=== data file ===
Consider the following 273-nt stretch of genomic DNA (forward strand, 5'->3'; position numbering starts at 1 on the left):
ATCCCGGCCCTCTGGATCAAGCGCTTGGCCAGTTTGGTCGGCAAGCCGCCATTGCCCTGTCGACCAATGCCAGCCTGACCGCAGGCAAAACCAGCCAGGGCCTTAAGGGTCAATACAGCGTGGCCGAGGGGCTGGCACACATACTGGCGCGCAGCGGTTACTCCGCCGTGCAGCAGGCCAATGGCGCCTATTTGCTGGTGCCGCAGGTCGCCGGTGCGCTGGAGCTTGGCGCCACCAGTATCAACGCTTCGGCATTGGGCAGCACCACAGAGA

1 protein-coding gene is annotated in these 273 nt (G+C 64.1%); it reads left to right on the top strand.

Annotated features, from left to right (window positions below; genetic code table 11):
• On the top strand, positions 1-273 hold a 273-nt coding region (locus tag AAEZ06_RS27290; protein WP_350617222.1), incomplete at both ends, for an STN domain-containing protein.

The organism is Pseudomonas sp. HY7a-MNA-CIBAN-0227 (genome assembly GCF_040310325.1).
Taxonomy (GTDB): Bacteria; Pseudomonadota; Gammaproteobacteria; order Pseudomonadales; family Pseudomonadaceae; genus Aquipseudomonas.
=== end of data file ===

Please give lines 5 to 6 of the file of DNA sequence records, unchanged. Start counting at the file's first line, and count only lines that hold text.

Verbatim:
• On the top strand, positions 1-273 hold a 273-nt coding region (locus tag AAEZ06_RS27290; protein WP_350617222.1), incomplete at both ends, for an STN domain-containing protein.

The organism is Pseudomonas sp. HY7a-MNA-CIBAN-0227 (genome assembly GCF_040310325.1).